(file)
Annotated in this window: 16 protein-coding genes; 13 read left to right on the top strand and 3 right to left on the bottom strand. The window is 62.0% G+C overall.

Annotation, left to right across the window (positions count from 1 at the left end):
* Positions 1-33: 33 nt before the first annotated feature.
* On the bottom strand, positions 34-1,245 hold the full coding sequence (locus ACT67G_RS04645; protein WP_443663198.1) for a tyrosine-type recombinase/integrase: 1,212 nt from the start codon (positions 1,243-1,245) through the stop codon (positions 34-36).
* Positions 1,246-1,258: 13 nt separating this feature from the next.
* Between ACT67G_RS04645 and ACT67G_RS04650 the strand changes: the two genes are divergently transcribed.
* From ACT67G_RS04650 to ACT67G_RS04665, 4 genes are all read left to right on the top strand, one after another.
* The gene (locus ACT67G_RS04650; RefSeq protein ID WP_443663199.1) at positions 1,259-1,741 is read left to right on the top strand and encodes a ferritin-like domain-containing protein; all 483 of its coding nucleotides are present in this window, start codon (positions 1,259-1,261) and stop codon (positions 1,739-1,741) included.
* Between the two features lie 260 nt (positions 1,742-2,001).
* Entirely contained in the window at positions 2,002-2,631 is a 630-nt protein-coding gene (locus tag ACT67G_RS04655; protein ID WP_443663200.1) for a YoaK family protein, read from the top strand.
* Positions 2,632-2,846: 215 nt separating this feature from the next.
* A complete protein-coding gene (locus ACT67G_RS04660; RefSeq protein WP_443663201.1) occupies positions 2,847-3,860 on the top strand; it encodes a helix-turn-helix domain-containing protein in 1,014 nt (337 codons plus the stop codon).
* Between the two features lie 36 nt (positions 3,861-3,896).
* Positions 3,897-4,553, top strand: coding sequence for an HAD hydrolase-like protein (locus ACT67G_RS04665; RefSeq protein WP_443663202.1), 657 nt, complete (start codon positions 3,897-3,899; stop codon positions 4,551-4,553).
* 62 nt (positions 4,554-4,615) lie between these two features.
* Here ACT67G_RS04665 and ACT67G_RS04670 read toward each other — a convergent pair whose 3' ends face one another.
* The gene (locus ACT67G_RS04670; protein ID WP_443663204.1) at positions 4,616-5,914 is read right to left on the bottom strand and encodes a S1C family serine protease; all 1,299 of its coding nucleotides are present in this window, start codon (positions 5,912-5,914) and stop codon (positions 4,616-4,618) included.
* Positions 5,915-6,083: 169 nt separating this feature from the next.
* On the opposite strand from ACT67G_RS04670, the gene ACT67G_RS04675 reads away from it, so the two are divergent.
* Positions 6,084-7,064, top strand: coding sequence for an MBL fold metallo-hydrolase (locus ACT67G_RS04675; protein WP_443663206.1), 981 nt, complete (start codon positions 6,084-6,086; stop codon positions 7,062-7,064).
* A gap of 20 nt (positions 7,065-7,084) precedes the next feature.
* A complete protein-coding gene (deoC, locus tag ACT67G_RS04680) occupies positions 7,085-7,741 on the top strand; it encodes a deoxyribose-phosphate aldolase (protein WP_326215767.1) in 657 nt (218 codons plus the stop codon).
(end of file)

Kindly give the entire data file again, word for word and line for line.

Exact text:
Annotated in this window: 16 protein-coding genes; 13 read left to right on the top strand and 3 right to left on the bottom strand. The window is 62.0% G+C overall.

Annotation, left to right across the window (positions count from 1 at the left end):
* Positions 1-33: 33 nt before the first annotated feature.
* On the bottom strand, positions 34-1,245 hold the full coding sequence (locus ACT67G_RS04645; protein WP_443663198.1) for a tyrosine-type recombinase/integrase: 1,212 nt from the start codon (positions 1,243-1,245) through the stop codon (positions 34-36).
* Positions 1,246-1,258: 13 nt separating this feature from the next.
* Between ACT67G_RS04645 and ACT67G_RS04650 the strand changes: the two genes are divergently transcribed.
* From ACT67G_RS04650 to ACT67G_RS04665, 4 genes are all read left to right on the top strand, one after another.
* The gene (locus ACT67G_RS04650; RefSeq protein ID WP_443663199.1) at positions 1,259-1,741 is read left to right on the top strand and encodes a ferritin-like domain-containing protein; all 483 of its coding nucleotides are present in this window, start codon (positions 1,259-1,261) and stop codon (positions 1,739-1,741) included.
* Between the two features lie 260 nt (positions 1,742-2,001).
* Entirely contained in the window at positions 2,002-2,631 is a 630-nt protein-coding gene (locus tag ACT67G_RS04655; protein ID WP_443663200.1) for a YoaK family protein, read from the top strand.
* Positions 2,632-2,846: 215 nt separating this feature from the next.
* A complete protein-coding gene (locus ACT67G_RS04660; RefSeq protein WP_443663201.1) occupies positions 2,847-3,860 on the top strand; it encodes a helix-turn-helix domain-containing protein in 1,014 nt (337 codons plus the stop codon).
* Between the two features lie 36 nt (positions 3,861-3,896).
* Positions 3,897-4,553, top strand: coding sequence for an HAD hydrolase-like protein (locus ACT67G_RS04665; RefSeq protein WP_443663202.1), 657 nt, complete (start codon positions 3,897-3,899; stop codon positions 4,551-4,553).
* 62 nt (positions 4,554-4,615) lie between these two features.
* Here ACT67G_RS04665 and ACT67G_RS04670 read toward each other — a convergent pair whose 3' ends face one another.
* The gene (locus ACT67G_RS04670; protein ID WP_443663204.1) at positions 4,616-5,914 is read right to left on the bottom strand and encodes a S1C family serine protease; all 1,299 of its coding nucleotides are present in this window, start codon (positions 5,912-5,914) and stop codon (positions 4,616-4,618) included.
* Positions 5,915-6,083: 169 nt separating this feature from the next.
* On the opposite strand from ACT67G_RS04670, the gene ACT67G_RS04675 reads away from it, so the two are divergent.
* Positions 6,084-7,064, top strand: coding sequence for an MBL fold metallo-hydrolase (locus ACT67G_RS04675; protein WP_443663206.1), 981 nt, complete (start codon positions 6,084-6,086; stop codon positions 7,062-7,064).
* A gap of 20 nt (positions 7,065-7,084) precedes the next feature.
* A complete protein-coding gene (deoC, locus tag ACT67G_RS04680) occupies positions 7,085-7,741 on the top strand; it encodes a deoxyribose-phosphate aldolase (protein WP_326215767.1) in 657 nt (218 codons plus the stop codon).